The most dramatic improvement you can make in indoor flash photography is use bounce flash techniques. Generally this means using a pivoting head, accessory flash mounted on the hot shoe. You also need to be able to turn off the built-in flash. The camera you choose needs to have a hot shoe, flash controls, and a suitable flash offered by the manufacturer. This does not have much relevance to kayaking, but hey, who does not use their camera for other purposes?

Keeping Things Dry

A waterproof camera is a great tool for capturing dramatic photos in wet conditions. I have an old Nikon dive camera that is compact, waterproof, and takes excellent photos. Being fixed focal length at 35mm, I have to get up close to my subject. That's not such a bad thing because those photos are often the most interesting anyway. I can fire it one handed in waves and surf with no worries. A leash or a float on the strap is a good idea.

The biggest issue with this camera is keeping water drops off the lens. My first line of defense is a press-on cap that covers the lens when not in use (on a leash). Second I use a water repellent (Rainex) to help the water roll off. I prefer a small water drop or two in the photo to a bleary smear. Rainex is not used directly on a coated lens element but either on the glass port or a filter. Last I carry a Rocket Bulb (rubber squeeze bulb) to blow water off or a synthetic hand towel to blot the water away. You can try blowing drops away with your breath, but this usually fogs the lens for a short time.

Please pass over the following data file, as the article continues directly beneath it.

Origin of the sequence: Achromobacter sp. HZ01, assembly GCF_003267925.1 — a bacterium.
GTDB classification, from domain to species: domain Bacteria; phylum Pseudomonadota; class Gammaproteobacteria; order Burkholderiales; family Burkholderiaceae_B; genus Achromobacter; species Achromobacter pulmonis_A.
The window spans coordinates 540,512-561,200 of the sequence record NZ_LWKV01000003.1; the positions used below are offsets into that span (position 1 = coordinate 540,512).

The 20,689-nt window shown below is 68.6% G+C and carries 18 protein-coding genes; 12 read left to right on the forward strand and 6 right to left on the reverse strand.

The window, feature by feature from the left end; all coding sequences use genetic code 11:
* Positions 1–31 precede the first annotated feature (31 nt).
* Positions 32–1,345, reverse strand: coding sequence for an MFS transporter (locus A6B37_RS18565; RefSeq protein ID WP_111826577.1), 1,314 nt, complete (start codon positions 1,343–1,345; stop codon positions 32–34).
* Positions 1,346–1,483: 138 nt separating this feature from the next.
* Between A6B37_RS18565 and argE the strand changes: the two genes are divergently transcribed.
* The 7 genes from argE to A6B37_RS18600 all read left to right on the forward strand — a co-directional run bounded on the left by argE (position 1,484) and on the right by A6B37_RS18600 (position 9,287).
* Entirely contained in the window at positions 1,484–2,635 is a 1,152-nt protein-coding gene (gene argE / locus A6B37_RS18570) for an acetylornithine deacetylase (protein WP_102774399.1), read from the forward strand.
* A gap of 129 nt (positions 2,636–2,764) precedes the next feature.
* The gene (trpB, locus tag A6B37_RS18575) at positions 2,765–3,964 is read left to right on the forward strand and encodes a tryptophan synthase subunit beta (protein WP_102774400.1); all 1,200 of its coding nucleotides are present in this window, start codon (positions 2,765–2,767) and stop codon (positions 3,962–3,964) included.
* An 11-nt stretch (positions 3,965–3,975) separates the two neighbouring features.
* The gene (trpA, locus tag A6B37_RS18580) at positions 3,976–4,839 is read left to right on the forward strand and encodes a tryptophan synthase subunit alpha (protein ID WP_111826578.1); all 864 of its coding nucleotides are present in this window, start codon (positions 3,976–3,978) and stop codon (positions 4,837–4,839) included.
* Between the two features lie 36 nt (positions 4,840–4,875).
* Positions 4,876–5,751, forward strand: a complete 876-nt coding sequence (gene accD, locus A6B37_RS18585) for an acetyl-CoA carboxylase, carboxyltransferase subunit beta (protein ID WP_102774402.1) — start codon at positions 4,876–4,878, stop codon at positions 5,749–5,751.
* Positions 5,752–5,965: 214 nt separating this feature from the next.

Another option is to use a waterproof dive case for a regular camera. I have no direct experience with these. I have noted reviews however suggesting that the cheaper cases soften images somewhat, especially in glare situations. These cases usually have drawbacks like having to turn the camera on before assembly and no way to make adjustments to flash, exposure settings, or polarizing filter. Unfortunately most of the better cases are made for diving and are really too large for general kayak use.

One can use a dry box like a Pelican case strapped on deck for easy access to a regular camera. I have taken many photos this way and it works OK. The camera stays in the box if water is hitting the deck however. Be sure to use a foam lined box, lid included, to keep sun from cooking your camera.

I usually keep my SLR enclosed in a dry-bag and placed on my deck or in my lap. I pull this camera out in decent conditions. I try to anticipate when good photos are likely to happen. Sometimes I paddle ahead of the group in order to catch them in a pleasing composition. Back of head photos are not the greatest unless the paddlers are facing something dramatic. Inside the bag I have more synthetic towels and desiccant. A lens hood is very useful for keeping water drops off the front element. In fact, I often do not replace the lens cap during intermittent shooting. The hood keeps the dry bag sides from contacting the lens element while it is temporarily stored away.